Friday 23 June 2017

We will reach rock bottom and the only way out is to default

SHANE ROSS

The D words are taboo. Remember devaluation in the Nineties? It was unpatriotic to utter the word. Today, when we can no longer devalue, 'devaluation' is replaced by 'default'.

'Default' is as taboo today as 'devaluation' was in 1993. In both decades, we have wallowed in denial.

Sometimes we refuse to recognise racing certainties. In 1993, as the inevitable loomed, we dubbed it "realignment". Today, we are being trained to dub default as "restructuring".

The denials from Enda Kenny and Michael Noonan are hardly convincing. Default will not be their decision. Nor will it be dictated by Angela Merkel or Nicolas Sarkozy.

The markets, mightier than Merkel or Sarkozy, are spelling out a clear message: Ireland cannot repay its debts. Ireland's bond yields signal that it will be impossible for us to borrow in the markets for years to come.

Ireland has hit the buffers.

Ireland, suddenly exposed as a politically weak nation -- admittedly the worst offender in the league of the reckless -- is an easy target. We are being bullied to satisfy the domestic political imperatives of Sarkozy and Merkel. We are a pawn in Sarkozy's presidential re-election campaign and the regional political spats in Germany.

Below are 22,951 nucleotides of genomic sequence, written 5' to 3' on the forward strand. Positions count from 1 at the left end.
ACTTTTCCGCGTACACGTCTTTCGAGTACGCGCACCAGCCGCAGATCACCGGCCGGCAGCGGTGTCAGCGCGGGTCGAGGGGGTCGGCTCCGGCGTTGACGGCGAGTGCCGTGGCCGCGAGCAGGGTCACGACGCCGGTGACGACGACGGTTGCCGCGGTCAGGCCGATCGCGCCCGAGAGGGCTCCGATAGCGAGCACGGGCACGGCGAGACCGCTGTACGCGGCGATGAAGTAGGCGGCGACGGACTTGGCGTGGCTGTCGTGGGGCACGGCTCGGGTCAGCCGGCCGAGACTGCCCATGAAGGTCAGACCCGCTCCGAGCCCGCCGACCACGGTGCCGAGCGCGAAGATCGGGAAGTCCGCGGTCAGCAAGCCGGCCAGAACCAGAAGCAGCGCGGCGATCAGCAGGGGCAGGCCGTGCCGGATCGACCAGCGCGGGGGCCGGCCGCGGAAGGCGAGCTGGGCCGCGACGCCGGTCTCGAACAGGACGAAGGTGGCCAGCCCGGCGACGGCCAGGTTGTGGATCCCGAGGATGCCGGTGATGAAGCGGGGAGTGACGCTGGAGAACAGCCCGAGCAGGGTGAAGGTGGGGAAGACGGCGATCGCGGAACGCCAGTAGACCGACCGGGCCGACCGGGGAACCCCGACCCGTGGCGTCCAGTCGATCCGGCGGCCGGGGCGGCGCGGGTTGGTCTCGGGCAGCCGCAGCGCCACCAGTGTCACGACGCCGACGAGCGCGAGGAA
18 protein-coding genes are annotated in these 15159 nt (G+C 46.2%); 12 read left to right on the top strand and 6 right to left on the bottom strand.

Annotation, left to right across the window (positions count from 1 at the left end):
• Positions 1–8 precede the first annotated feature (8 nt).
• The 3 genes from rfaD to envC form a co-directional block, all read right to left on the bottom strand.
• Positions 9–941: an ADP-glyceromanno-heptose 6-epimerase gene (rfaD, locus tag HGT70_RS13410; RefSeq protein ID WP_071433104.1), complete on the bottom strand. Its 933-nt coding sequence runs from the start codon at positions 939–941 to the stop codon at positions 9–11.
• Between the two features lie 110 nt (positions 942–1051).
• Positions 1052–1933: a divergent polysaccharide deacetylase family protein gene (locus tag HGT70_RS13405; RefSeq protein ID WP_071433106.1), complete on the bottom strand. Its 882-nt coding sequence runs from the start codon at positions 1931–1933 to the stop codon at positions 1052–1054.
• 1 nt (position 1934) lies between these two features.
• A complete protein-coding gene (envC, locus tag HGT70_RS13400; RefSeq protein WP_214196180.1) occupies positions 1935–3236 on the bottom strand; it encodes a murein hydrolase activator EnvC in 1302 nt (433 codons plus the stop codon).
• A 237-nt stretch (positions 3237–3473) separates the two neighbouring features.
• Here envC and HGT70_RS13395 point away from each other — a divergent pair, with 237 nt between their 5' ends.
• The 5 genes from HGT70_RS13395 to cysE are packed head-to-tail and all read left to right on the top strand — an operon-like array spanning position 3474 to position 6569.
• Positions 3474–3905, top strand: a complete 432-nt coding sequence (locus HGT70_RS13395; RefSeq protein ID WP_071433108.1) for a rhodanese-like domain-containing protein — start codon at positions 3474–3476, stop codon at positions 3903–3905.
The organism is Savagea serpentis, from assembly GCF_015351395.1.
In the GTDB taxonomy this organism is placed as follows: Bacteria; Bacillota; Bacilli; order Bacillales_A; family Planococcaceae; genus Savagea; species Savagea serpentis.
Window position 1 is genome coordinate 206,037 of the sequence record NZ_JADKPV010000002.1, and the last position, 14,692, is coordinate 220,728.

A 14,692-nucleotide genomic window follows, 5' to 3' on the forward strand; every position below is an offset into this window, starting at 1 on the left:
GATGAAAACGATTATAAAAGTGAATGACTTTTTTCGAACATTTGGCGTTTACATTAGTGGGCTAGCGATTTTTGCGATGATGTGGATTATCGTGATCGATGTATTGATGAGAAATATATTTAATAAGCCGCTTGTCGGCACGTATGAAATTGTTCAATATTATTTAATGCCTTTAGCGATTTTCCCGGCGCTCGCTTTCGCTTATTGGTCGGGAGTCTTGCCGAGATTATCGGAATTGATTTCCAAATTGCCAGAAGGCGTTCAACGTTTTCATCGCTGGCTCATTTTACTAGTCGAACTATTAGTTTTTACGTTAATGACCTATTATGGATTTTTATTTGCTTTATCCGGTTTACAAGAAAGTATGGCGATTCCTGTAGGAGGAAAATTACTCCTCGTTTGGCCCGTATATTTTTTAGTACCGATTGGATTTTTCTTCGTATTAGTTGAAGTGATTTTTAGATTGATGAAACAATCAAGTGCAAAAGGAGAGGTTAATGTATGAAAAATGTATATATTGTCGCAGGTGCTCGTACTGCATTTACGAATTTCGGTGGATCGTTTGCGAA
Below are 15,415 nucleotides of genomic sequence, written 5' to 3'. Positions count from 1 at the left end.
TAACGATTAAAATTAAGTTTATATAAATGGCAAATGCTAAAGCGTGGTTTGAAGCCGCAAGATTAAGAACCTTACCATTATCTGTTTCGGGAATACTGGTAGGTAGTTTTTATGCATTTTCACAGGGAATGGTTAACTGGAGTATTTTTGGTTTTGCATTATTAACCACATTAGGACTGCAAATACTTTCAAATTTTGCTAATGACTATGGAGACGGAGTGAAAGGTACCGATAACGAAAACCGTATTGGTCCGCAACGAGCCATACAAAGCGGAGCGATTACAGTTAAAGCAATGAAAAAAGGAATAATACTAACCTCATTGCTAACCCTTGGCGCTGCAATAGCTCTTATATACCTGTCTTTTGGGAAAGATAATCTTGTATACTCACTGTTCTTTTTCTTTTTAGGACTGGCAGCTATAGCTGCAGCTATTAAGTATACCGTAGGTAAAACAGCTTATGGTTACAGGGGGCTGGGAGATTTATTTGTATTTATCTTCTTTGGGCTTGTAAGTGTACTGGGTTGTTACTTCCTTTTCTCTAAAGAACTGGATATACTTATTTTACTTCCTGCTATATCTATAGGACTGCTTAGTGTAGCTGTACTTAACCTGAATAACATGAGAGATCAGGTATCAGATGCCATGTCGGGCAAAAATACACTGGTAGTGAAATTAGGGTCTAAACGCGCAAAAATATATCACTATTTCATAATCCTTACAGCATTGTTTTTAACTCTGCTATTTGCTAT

On good days we are mercifully sidelined. Even the smallest concession, a cut in the interest rate we pay on November's loan package, has been postponed. It is a red herring because, either way, we are on the road to default, but not before we are humiliated. Europe wants to keep us on the drip until they can create a bigger basket for themselves in 2013.

Ireland cannot wait. On Friday, Michael Noonan claimed that he had used his visit to Budapest for "building relationships" on the margins of the meeting. That is where we are.

It is too late for that. Relationships are at rock bottom. We could sort the economy by accelerating the inevitable. Call it 'restructuring' if you must, but do it quickly.

The first step should be a referendum on the deal. Armed with that, negotiate an agreed default. If our colleagues refuse to engage, there are already dark mutterings about the need to tap Barack Obama on the shoulder when he arrives in May.

Sunday Independent

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